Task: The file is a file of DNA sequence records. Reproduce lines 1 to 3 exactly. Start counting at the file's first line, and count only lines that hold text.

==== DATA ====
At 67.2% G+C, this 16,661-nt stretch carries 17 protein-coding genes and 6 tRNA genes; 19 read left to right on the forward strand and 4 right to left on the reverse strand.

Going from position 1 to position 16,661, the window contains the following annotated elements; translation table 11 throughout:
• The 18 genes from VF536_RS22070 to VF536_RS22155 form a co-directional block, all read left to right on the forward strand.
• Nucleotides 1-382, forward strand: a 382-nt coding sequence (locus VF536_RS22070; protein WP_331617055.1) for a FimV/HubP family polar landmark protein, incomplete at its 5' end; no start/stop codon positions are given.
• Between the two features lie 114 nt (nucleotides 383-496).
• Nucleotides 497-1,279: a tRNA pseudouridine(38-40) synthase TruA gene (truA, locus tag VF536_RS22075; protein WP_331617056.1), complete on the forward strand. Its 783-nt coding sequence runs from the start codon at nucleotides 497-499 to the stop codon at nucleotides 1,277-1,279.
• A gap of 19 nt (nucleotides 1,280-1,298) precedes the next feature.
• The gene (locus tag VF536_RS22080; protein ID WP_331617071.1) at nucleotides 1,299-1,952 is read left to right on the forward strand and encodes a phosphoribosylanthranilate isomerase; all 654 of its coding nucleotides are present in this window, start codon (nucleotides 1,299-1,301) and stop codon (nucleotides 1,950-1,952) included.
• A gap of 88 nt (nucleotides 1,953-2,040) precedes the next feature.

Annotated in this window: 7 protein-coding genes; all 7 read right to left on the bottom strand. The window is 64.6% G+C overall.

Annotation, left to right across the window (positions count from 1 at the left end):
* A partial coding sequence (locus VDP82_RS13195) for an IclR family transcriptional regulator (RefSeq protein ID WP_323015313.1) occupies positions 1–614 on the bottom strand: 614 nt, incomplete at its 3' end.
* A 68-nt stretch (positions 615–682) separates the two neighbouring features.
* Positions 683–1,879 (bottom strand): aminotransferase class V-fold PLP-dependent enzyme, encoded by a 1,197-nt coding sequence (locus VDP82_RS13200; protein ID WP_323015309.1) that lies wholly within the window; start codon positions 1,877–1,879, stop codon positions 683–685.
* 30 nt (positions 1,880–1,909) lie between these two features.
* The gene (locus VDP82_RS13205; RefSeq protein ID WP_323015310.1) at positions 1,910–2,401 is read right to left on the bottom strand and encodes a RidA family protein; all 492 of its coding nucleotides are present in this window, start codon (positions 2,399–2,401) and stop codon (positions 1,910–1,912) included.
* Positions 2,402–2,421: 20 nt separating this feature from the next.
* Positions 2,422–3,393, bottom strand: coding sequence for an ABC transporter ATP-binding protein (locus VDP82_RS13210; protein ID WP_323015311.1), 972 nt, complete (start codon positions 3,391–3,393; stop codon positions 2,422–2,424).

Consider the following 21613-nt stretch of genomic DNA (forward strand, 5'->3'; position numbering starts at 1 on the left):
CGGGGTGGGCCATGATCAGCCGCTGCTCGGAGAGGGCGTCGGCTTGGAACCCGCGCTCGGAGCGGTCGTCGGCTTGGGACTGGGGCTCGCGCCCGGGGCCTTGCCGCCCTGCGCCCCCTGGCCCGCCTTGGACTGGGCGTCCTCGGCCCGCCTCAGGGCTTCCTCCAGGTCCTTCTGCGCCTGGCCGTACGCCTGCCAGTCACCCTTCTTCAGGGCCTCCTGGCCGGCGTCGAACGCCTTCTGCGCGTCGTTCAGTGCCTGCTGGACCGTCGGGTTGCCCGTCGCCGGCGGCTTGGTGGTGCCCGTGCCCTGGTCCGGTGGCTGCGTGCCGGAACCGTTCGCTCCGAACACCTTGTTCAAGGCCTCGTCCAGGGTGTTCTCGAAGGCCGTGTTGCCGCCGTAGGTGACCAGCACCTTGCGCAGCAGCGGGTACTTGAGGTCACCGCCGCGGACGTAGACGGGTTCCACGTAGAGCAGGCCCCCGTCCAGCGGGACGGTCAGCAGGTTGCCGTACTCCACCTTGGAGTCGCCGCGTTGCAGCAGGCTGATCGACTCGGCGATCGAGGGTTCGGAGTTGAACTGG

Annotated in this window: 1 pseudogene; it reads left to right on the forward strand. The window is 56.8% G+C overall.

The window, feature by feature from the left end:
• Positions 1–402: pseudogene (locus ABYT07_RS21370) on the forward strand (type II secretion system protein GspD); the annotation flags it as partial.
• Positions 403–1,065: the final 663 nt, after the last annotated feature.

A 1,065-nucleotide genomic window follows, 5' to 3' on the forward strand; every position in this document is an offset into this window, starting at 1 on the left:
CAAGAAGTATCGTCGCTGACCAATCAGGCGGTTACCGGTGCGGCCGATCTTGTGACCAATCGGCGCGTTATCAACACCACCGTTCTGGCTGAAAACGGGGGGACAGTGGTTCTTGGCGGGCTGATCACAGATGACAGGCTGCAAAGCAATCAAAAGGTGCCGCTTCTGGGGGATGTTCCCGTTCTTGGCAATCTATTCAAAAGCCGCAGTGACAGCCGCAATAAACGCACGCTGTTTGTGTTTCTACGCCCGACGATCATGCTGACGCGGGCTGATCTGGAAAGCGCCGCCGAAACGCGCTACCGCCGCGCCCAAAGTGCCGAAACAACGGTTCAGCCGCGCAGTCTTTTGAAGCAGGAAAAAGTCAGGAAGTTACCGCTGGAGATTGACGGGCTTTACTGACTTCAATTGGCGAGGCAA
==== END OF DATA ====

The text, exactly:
At 67.2% G+C, this 16,661-nt stretch carries 17 protein-coding genes and 6 tRNA genes; 19 read left to right on the forward strand and 4 right to left on the reverse strand.

Going from position 1 to position 16,661, the window contains the following annotated elements; translation table 11 throughout:
• The 18 genes from VF536_RS22070 to VF536_RS22155 form a co-directional block, all read left to right on the forward strand.